BHP name change not intended as riposte to Elliott Group

Posted May 18, 2017

The rebranding comes at a sensitive time for the company, with US-based hedge fund Elliott Advisors, a significant shareholder, pushing for a restructure and arguing that as much as 50% more value in the stock could be unlocked.

"If there is a natural owner out there who believes more upside can be achieved within this shale business than we do, then we will be more than happy to talk to them", he said.

While a 4.1% stake is quite impressive to the rest of us not in the three-comma club, the reality is that it is quite hard to influence what is far more than a $100 billion company when you combined the debt and equity for an enterprise value.

The producer acknowledges its USA shale acquisitions "were poorly timed, that we paid a too high price, and that the rapid pace of early development was not optimal", Mackenzie said Tuesday in a speech to a conference in Barcelona. Investors have long criticized the timing of the deals, which preceded a slump in the oil price. "Our path is deliberate, with value and returns at the centre of everything we do", Mackenzie said. "We've had to move heaven and Earth to try and ensure that we were absolutely best in class in the shale assets that we've chosen to retain".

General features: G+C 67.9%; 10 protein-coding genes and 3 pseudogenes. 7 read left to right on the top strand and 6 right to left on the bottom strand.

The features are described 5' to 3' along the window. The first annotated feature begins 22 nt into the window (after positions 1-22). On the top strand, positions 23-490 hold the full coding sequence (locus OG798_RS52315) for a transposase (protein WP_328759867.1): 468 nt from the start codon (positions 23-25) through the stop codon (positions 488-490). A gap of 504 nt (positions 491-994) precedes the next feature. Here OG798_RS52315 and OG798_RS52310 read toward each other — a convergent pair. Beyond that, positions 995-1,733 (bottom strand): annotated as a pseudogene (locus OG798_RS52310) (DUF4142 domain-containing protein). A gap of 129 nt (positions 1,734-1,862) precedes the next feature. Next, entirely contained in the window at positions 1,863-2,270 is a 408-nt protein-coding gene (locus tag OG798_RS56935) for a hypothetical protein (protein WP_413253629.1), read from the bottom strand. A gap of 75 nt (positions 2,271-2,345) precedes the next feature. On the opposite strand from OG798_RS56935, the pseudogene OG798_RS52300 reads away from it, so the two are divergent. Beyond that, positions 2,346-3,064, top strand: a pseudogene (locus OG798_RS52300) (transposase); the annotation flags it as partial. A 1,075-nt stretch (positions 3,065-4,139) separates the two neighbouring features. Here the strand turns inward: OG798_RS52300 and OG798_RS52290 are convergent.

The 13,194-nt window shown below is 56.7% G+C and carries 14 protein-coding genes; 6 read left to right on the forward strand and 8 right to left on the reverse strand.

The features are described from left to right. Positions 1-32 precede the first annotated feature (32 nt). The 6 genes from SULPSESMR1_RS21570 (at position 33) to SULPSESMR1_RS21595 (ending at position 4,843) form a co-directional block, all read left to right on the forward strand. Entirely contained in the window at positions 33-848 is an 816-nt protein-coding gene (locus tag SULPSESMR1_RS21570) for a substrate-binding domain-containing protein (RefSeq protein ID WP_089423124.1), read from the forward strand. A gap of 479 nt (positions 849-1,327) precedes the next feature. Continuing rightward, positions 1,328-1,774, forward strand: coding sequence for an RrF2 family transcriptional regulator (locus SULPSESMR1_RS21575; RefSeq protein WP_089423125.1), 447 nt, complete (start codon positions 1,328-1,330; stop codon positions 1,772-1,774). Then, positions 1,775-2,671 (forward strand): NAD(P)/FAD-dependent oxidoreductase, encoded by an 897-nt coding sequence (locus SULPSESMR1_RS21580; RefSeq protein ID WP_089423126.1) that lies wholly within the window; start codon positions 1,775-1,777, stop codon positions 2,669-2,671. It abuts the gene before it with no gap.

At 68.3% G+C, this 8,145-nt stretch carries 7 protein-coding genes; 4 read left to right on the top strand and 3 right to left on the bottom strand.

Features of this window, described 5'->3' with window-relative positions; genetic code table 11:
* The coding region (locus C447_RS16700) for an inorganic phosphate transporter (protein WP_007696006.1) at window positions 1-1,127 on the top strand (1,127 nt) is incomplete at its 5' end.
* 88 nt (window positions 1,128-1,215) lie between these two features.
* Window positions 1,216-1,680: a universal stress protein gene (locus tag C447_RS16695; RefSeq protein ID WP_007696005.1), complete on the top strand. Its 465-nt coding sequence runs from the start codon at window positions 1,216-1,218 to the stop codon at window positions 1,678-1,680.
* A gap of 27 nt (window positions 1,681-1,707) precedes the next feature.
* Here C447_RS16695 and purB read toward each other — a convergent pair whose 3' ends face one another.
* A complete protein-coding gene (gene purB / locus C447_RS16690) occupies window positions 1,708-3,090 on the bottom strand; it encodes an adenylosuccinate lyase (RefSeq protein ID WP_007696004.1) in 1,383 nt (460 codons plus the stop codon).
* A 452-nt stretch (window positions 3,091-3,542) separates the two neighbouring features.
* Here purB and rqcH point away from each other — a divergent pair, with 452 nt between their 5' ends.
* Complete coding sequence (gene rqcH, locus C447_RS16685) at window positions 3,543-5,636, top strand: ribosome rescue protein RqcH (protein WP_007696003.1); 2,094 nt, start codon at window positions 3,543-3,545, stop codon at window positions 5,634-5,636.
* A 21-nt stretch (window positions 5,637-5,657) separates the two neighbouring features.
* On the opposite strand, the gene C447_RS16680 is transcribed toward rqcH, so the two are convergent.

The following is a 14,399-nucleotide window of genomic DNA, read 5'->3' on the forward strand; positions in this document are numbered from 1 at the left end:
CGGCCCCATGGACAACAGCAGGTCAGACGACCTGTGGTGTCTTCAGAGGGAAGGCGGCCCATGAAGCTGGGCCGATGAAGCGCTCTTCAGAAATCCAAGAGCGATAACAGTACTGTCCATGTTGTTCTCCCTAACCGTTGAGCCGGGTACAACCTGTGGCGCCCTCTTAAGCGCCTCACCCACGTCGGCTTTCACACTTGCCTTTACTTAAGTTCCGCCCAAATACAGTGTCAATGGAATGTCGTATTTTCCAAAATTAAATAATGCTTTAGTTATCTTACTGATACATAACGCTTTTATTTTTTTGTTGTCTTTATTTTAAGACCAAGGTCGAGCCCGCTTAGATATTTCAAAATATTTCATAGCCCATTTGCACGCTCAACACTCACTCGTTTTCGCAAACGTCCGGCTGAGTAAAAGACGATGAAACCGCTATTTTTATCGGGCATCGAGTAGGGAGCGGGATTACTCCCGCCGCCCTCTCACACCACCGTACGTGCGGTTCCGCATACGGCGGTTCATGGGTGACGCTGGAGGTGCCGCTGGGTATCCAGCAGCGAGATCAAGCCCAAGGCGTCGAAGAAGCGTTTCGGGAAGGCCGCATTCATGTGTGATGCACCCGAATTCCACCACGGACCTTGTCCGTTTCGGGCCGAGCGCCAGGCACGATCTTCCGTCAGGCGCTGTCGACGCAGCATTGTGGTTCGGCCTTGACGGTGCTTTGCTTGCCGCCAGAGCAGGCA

BHP is however divesting non-core parts of its US shale assets. The company has pivoted back toward conventional oil-and-gas production and while the shale business now expected competitive returns, BHP was open to discussing a sale of the assets, he said.

Morgan Stanley reiterated their overweight rating on shares of BHP Billiton plc (LON:BLT) in a research report sent to investors on Tuesday, April 11th. Still, in the short term, a spinoff of the oil division delivers the most value, they said.

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Activist investor Elliott Associates has claimed "extremely broad and deep-rooted" support for BHP Billiton to review its petroleum arm, as it ramps up its public campaign to force change.

In his speech on Tuesday, Mr. Mackenzie said the petroleum business was core to BHP's growth plans but he acknowledged the company had overpaid and invested aggressively to build a position in the US onshore shale sector.

BHP has said the costs of scrapping its dual-listed structure significantly outweigh the benefits.

BHP chief executive Andrew Mackenzie will pitch his defence against activist investor Elliott directly to Australian shareholders next week, as the company seeks to maximise the value of its U.S. shale assets before any potential sale or demerger.

PNC Financial Services Group Inc. increased its position in shares of BHP Billiton plc by 538.6% in the third quarter.

BT Investment Management portfolio manager Brenton Saunders said there was little new in Elliott's proposal but the process had been healthy for BHP regardless.